Lorenzo Costa: a painting for services rendered?

Giovanni Battista Fiera was born in Mantua in 1465. He studied at the University of Pavia, from where he graduated in 1485 with a degree in medicine, but extended his interests to poetry, philosophy, and theology. Moving to Rome after graduation, he published there in 1490 one of the first books on dietetics, La Coena (The Supper). It features discussions and recommendations on the serving and eating of truffles, chicken, apples, quinces, etc, and also of wine. It was widely read and republished several times.

On his return to Mantua, Fiera practiced medicine, but also wrote profusely on other subjects such as jurisprudence. He composed poems, including one on theological subjects, which he dedicated to Pope Leo XX but failed to please him. He later submitted works to the rulers of Venice, but these were also not well received. He died around 1540, solitary and disappointed.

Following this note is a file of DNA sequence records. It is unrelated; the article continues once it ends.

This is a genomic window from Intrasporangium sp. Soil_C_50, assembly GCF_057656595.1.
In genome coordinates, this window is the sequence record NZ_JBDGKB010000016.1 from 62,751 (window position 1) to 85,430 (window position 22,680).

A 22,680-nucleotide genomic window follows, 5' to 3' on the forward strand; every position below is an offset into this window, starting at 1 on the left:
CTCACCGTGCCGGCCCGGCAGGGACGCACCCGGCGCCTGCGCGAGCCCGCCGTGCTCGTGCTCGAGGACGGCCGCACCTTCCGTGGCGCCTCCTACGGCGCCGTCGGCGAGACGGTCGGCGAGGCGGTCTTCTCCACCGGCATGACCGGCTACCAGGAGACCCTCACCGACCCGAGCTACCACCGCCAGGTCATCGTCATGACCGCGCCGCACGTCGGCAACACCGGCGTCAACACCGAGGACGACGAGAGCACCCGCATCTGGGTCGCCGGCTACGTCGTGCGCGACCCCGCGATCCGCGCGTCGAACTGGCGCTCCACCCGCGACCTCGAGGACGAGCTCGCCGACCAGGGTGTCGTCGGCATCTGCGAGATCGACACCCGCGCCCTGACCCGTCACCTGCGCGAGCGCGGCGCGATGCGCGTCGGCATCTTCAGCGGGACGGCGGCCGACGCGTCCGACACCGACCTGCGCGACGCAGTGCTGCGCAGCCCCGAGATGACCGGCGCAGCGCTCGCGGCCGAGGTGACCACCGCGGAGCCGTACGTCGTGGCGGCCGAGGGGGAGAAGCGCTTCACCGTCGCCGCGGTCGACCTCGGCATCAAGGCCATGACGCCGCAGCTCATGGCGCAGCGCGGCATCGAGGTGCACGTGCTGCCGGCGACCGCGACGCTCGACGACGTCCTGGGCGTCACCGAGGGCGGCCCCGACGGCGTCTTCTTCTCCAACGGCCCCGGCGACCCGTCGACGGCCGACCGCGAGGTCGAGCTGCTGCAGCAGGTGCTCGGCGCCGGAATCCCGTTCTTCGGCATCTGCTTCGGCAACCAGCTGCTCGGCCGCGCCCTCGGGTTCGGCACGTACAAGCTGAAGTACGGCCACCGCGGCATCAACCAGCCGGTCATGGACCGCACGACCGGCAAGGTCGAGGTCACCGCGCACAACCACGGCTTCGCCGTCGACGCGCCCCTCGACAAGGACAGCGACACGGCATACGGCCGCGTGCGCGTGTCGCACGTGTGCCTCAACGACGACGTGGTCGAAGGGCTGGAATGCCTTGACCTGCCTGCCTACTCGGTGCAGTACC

The portrait of Fiera in the National Art Gallery in London is by the Mantuan painter Lorenzo Costa. It dates from about 1510. It has been suggested that Costa suffered from syphilis and painted this portrait of Fiera in return for services provided by the doctor.

 

 


 

GEORGE DUNEA, MD, Editor-in-Chief

 

Spring 2019  |  Hektorama  |  Art Flashes